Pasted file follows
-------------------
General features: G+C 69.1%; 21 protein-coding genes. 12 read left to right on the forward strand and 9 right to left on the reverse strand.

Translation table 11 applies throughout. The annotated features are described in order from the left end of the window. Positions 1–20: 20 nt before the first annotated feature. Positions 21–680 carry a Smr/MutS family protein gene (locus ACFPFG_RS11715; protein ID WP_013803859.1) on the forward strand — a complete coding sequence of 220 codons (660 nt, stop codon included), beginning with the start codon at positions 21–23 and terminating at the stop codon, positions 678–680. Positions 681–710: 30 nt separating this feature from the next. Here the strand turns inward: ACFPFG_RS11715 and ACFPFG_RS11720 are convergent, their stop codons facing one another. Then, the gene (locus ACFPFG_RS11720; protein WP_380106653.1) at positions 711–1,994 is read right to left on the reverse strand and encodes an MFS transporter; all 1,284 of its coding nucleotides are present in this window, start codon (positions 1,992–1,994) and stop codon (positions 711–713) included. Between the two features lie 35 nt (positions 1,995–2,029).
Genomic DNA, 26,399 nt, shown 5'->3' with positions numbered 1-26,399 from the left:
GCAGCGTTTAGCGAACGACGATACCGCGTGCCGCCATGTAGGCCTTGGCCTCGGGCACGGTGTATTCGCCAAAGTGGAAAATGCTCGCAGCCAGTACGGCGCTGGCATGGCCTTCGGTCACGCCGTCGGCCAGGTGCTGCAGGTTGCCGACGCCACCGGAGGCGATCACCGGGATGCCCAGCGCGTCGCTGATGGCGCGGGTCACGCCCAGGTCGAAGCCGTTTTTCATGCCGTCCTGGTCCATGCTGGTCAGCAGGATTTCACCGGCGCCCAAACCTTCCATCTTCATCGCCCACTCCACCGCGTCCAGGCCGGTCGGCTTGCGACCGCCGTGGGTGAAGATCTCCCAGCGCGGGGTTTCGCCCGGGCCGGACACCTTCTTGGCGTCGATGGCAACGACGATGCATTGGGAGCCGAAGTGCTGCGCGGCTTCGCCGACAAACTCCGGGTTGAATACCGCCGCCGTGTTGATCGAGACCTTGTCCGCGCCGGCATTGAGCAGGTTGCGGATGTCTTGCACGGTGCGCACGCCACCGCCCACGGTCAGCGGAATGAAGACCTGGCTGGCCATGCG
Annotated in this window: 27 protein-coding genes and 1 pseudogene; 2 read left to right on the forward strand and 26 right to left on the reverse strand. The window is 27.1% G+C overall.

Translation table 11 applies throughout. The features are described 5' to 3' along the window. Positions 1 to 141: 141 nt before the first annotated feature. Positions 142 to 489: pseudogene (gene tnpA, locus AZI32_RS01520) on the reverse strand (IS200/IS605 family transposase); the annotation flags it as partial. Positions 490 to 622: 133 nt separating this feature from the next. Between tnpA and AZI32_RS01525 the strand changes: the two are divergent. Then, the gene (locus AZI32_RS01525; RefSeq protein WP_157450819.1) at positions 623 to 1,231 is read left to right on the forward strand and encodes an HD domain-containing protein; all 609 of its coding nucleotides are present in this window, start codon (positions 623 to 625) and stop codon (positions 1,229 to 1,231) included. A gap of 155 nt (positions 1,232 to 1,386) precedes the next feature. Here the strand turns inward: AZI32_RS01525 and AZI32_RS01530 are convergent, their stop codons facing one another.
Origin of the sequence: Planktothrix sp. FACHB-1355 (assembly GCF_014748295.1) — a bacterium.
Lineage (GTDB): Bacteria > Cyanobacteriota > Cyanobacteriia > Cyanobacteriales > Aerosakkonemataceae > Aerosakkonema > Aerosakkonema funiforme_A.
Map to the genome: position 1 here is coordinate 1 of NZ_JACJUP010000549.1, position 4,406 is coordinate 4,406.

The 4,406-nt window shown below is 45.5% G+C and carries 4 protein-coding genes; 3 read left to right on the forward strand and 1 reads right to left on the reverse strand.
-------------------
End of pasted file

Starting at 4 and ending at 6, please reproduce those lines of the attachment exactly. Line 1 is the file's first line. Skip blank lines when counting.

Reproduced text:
GCAGCGTTTAGCGAACGACGATACCGCGTGCCGCCATGTAGGCCTTGGCCTCGGGCACGGTGTATTCGCCAAAGTGGAAAATGCTCGCAGCCAGTACGGCGCTGGCATGGCCTTCGGTCACGCCGTCGGCCAGGTGCTGCAGGTTGCCGACGCCACCGGAGGCGATCACCGGGATGCCCAGCGCGTCGCTGATGGCGCGGGTCACGCCCAGGTCGAAGCCGTTTTTCATGCCGTCCTGGTCCATGCTGGTCAGCAGGATTTCACCGGCGCCCAAACCTTCCATCTTCATCGCCCACTCCACCGCGTCCAGGCCGGTCGGCTTGCGACCGCCGTGGGTGAAGATCTCCCAGCGCGGGGTTTCGCCCGGGCCGGACACCTTCTTGGCGTCGATGGCAACGACGATGCATTGGGAGCCGAAGTGCTGCGCGGCTTCGCCGACAAACTCCGGGTTGAATACCGCCGCCGTGTTGATCGAGACCTTGTCCGCGCCGGCATTGAGCAGGTTGCGGATGTCTTGCACGGTGCGCACGCCACCGCCCACGGTCAGCGGAATGAAGACCTGGCTGGCCATGCG
Annotated in this window: 27 protein-coding genes and 1 pseudogene; 2 read left to right on the forward strand and 26 right to left on the reverse strand. The window is 27.1% G+C overall.

Translation table 11 applies throughout. The features are described 5' to 3' along the window. Positions 1 to 141: 141 nt before the first annotated feature. Positions 142 to 489: pseudogene (gene tnpA, locus AZI32_RS01520) on the reverse strand (IS200/IS605 family transposase); the annotation flags it as partial. Positions 490 to 622: 133 nt separating this feature from the next. Between tnpA and AZI32_RS01525 the strand changes: the two are divergent. Then, the gene (locus AZI32_RS01525; RefSeq protein WP_157450819.1) at positions 623 to 1,231 is read left to right on the forward strand and encodes an HD domain-containing protein; all 609 of its coding nucleotides are present in this window, start codon (positions 623 to 625) and stop codon (positions 1,229 to 1,231) included. A gap of 155 nt (positions 1,232 to 1,386) precedes the next feature. Here the strand turns inward: AZI32_RS01525 and AZI32_RS01530 are convergent, their stop codons facing one another.